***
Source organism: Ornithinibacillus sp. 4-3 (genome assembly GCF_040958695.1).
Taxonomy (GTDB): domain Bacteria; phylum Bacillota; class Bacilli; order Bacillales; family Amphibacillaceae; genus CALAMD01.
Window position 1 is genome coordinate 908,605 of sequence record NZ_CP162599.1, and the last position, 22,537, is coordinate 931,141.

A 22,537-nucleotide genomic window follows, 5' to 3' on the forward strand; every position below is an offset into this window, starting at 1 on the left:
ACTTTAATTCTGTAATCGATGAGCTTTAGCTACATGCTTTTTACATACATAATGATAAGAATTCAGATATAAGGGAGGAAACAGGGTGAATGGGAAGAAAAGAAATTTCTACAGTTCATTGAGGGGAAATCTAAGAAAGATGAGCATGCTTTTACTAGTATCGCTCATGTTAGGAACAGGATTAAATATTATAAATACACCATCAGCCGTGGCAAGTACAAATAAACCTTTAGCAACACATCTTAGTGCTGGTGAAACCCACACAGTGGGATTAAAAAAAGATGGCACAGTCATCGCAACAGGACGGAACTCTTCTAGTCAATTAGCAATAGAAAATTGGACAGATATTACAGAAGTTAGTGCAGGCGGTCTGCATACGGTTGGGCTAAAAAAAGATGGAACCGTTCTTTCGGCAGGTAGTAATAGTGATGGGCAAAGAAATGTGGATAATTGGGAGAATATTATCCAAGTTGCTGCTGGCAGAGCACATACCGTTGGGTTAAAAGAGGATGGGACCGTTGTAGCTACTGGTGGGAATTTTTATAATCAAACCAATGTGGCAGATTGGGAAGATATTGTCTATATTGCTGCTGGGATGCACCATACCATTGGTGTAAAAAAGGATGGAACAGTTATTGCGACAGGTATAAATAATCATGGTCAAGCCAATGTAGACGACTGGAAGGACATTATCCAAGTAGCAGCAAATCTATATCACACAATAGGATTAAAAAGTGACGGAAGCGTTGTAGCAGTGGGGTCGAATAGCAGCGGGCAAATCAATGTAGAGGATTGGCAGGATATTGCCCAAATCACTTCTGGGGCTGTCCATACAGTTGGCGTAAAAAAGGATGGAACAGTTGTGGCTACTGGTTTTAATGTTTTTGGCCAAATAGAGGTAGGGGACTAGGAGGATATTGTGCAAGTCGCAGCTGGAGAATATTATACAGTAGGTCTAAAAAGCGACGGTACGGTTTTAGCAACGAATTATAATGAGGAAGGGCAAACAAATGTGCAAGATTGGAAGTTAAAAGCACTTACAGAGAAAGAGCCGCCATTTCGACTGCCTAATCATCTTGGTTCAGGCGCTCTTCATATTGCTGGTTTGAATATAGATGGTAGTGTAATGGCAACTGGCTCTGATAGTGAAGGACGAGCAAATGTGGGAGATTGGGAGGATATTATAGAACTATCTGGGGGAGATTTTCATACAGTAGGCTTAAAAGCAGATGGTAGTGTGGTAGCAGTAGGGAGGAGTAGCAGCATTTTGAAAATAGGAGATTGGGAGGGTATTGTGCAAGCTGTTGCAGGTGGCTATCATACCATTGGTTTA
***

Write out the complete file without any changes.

Source organism: Ornithinibacillus sp. 4-3 (genome assembly GCF_040958695.1).
Taxonomy (GTDB): domain Bacteria; phylum Bacillota; class Bacilli; order Bacillales; family Amphibacillaceae; genus CALAMD01.
Window position 1 is genome coordinate 908,605 of sequence record NZ_CP162599.1, and the last position, 22,537, is coordinate 931,141.

A 22,537-nucleotide genomic window follows, 5' to 3' on the forward strand; every position below is an offset into this window, starting at 1 on the left:
ACTTTAATTCTGTAATCGATGAGCTTTAGCTACATGCTTTTTACATACATAATGATAAGAATTCAGATATAAGGGAGGAAACAGGGTGAATGGGAAGAAAAGAAATTTCTACAGTTCATTGAGGGGAAATCTAAGAAAGATGAGCATGCTTTTACTAGTATCGCTCATGTTAGGAACAGGATTAAATATTATAAATACACCATCAGCCGTGGCAAGTACAAATAAACCTTTAGCAACACATCTTAGTGCTGGTGAAACCCACACAGTGGGATTAAAAAAAGATGGCACAGTCATCGCAACAGGACGGAACTCTTCTAGTCAATTAGCAATAGAAAATTGGACAGATATTACAGAAGTTAGTGCAGGCGGTCTGCATACGGTTGGGCTAAAAAAAGATGGAACCGTTCTTTCGGCAGGTAGTAATAGTGATGGGCAAAGAAATGTGGATAATTGGGAGAATATTATCCAAGTTGCTGCTGGCAGAGCACATACCGTTGGGTTAAAAGAGGATGGGACCGTTGTAGCTACTGGTGGGAATTTTTATAATCAAACCAATGTGGCAGATTGGGAAGATATTGTCTATATTGCTGCTGGGATGCACCATACCATTGGTGTAAAAAAGGATGGAACAGTTATTGCGACAGGTATAAATAATCATGGTCAAGCCAATGTAGACGACTGGAAGGACATTATCCAAGTAGCAGCAAATCTATATCACACAATAGGATTAAAAAGTGACGGAAGCGTTGTAGCAGTGGGGTCGAATAGCAGCGGGCAAATCAATGTAGAGGATTGGCAGGATATTGCCCAAATCACTTCTGGGGCTGTCCATACAGTTGGCGTAAAAAAGGATGGAACAGTTGTGGCTACTGGTTTTAATGTTTTTGGCCAAATAGAGGTAGGGGACTAGGAGGATATTGTGCAAGTCGCAGCTGGAGAATATTATACAGTAGGTCTAAAAAGCGACGGTACGGTTTTAGCAACGAATTATAATGAGGAAGGGCAAACAAATGTGCAAGATTGGAAGTTAAAAGCACTTACAGAGAAAGAGCCGCCATTTCGACTGCCTAATCATCTTGGTTCAGGCGCTCTTCATATTGCTGGTTTGAATATAGATGGTAGTGTAATGGCAACTGGCTCTGATAGTGAAGGACGAGCAAATGTGGGAGATTGGGAGGATATTATAGAACTATCTGGGGGAGATTTTCATACAGTAGGCTTAAAAGCAGATGGTAGTGTGGTAGCAGTAGGGAGGAGTAGCAGCATTTTGAAAATAGGAGATTGGGAGGGTATTGTGCAAGCTGTTGCAGGTGGCTATCATACCATTGGTTTA